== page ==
Analysis of EHR pathology reports aids understanding of skin biopsies

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Researchers from the University of Washington School of Medicine have successfully used natural language processing software to analyze electronic health record pathology reports of patients who underwent skin biopsies, generating population-level estimates of diagnoses.

Investigators leveraged internally-developed NLP software for the analysis of more than 80,000 pathology reports in order to identify biopsied lesions that were melanocytic and likely to develop into malignant melanoma.

According to Joann Elmore, MD, a faculty physician in the Department of Medicine and an epidemiologist with the UW School of Public Health, it’s very difficult for doctors to interpret melanocytic lesions—which is only made more difficult by the fact that pathologists use inconsistent wording in differentiating between benign and malignant diagnoses.

However, Elmore and Michael Piepkorn, MD, clinical professor in the Department of Dermatology, have found that NLP software accurately gathers details from EHRs as a text-analysis tool and in a manner that is just as proficient—if not better than—human annotators reviewing records manually.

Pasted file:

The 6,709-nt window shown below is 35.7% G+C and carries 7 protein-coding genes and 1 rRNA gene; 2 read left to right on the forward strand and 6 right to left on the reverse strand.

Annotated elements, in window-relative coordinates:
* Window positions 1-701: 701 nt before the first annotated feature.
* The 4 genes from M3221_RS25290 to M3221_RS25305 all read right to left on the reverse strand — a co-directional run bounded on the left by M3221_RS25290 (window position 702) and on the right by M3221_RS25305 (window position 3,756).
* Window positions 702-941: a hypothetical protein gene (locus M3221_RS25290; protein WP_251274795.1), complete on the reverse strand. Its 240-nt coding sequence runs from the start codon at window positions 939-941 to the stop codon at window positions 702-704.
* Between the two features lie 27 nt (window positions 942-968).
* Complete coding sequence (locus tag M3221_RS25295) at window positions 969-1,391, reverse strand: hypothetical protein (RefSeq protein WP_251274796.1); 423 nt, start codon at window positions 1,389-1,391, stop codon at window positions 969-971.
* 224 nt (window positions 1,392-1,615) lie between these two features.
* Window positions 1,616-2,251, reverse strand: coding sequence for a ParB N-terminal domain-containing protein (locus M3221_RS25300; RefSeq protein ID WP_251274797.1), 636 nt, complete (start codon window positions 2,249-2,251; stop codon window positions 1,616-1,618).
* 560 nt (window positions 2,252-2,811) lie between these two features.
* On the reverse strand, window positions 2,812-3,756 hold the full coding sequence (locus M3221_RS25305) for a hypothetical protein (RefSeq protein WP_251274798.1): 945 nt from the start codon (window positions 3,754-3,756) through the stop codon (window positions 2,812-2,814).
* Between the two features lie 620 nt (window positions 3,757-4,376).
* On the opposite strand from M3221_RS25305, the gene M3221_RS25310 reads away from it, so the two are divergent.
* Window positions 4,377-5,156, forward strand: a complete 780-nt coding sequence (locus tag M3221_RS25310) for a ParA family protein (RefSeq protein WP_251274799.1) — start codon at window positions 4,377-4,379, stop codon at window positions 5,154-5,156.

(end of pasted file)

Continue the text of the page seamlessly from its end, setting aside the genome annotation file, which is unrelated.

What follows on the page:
“There’s a wealth of information in electronic medical records that has been untapped for population-level studies like this,” said Elmore. “Text-analysis software is especially helpful to decipher pathologists’ reports, because they have a wide array of terms for the same type of lesion.”

“It would be nice if everybody categorized all of their pathology reports using the same words,” she adds. “Right now, people are using 50 to 60 different terms. Everybody has their own special way they like to describe lesions. We used this NLP to categorize all of the many different terms that lots of different doctors are using when they’re interpreting the same kind of lesions.”

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Their multi-site study, which included researchers from Connecticut, New Hampshire, Pennsylvania, Rhode Island, and Paris, France, was published earlier this month in JAMA Dermatology showing that melanocytic lesions accounted for 23 percent of all diagnoses while 77 percent of biopsies were diagnosed as non-melanocytic.

Elmore says she was surprised at the finding, noting that 5 or 10 percent melanocytic diagnoses were her expectation going into the study.

“Electronic medical records enable automated extraction of pathology report data to improve our epidemiologic understanding of skin biopsy outcomes, specifically those of melanocytic origin,” concludes the study. “These data provide the first population-based estimates across the spectrum of melanocytic lesions ranging from benign through dysplastic to malignant. These results may serve as a foundation for future research seeking to understand the epidemiology of melanocytic proliferations and optimization of skin biopsy utilization.”

In addition, Elmore contends that the NLP software could also be applied to radiology reports and any number of clinical situations which require sorting and categorizing the data into discrete categories.

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